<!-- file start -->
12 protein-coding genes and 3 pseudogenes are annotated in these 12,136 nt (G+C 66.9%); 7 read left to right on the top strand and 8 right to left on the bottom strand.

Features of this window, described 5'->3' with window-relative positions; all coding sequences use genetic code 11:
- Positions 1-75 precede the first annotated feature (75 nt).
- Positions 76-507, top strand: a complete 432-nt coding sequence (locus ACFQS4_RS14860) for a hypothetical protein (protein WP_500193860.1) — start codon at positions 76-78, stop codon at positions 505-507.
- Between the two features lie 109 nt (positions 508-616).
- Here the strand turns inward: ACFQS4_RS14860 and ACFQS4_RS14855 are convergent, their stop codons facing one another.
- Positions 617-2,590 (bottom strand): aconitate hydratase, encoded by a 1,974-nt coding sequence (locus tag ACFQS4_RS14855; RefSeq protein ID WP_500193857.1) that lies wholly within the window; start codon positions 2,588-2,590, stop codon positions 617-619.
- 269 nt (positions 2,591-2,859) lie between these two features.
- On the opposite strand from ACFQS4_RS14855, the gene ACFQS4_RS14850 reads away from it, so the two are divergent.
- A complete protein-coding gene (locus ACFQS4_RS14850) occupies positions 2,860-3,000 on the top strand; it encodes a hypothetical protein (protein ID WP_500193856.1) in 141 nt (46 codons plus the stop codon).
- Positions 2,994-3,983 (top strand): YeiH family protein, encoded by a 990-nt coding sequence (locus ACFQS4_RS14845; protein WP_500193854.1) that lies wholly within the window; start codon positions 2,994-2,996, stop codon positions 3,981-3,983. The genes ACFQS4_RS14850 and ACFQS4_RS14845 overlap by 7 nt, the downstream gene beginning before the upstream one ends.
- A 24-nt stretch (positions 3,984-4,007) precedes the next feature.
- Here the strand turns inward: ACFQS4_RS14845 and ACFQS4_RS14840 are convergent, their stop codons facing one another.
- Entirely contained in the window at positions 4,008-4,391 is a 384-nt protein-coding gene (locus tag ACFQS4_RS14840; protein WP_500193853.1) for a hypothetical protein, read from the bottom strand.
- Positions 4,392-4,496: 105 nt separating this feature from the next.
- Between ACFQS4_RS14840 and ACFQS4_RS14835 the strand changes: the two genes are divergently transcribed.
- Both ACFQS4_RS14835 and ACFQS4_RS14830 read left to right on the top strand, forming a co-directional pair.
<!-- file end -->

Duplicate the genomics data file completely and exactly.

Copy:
12 protein-coding genes and 3 pseudogenes are annotated in these 12,136 nt (G+C 66.9%); 7 read left to right on the top strand and 8 right to left on the bottom strand.

Features of this window, described 5'->3' with window-relative positions; all coding sequences use genetic code 11:
- Positions 1-75 precede the first annotated feature (75 nt).
- Positions 76-507, top strand: a complete 432-nt coding sequence (locus ACFQS4_RS14860) for a hypothetical protein (protein WP_500193860.1) — start codon at positions 76-78, stop codon at positions 505-507.
- Between the two features lie 109 nt (positions 508-616).
- Here the strand turns inward: ACFQS4_RS14860 and ACFQS4_RS14855 are convergent, their stop codons facing one another.
- Positions 617-2,590 (bottom strand): aconitate hydratase, encoded by a 1,974-nt coding sequence (locus tag ACFQS4_RS14855; RefSeq protein ID WP_500193857.1) that lies wholly within the window; start codon positions 2,588-2,590, stop codon positions 617-619.
- 269 nt (positions 2,591-2,859) lie between these two features.
- On the opposite strand from ACFQS4_RS14855, the gene ACFQS4_RS14850 reads away from it, so the two are divergent.
- A complete protein-coding gene (locus ACFQS4_RS14850) occupies positions 2,860-3,000 on the top strand; it encodes a hypothetical protein (protein ID WP_500193856.1) in 141 nt (46 codons plus the stop codon).
- Positions 2,994-3,983 (top strand): YeiH family protein, encoded by a 990-nt coding sequence (locus ACFQS4_RS14845; protein WP_500193854.1) that lies wholly within the window; start codon positions 2,994-2,996, stop codon positions 3,981-3,983. The genes ACFQS4_RS14850 and ACFQS4_RS14845 overlap by 7 nt, the downstream gene beginning before the upstream one ends.
- A 24-nt stretch (positions 3,984-4,007) precedes the next feature.
- Here the strand turns inward: ACFQS4_RS14845 and ACFQS4_RS14840 are convergent, their stop codons facing one another.
- Entirely contained in the window at positions 4,008-4,391 is a 384-nt protein-coding gene (locus tag ACFQS4_RS14840; protein WP_500193853.1) for a hypothetical protein, read from the bottom strand.
- Positions 4,392-4,496: 105 nt separating this feature from the next.
- Between ACFQS4_RS14840 and ACFQS4_RS14835 the strand changes: the two genes are divergently transcribed.
- Both ACFQS4_RS14835 and ACFQS4_RS14830 read left to right on the top strand, forming a co-directional pair.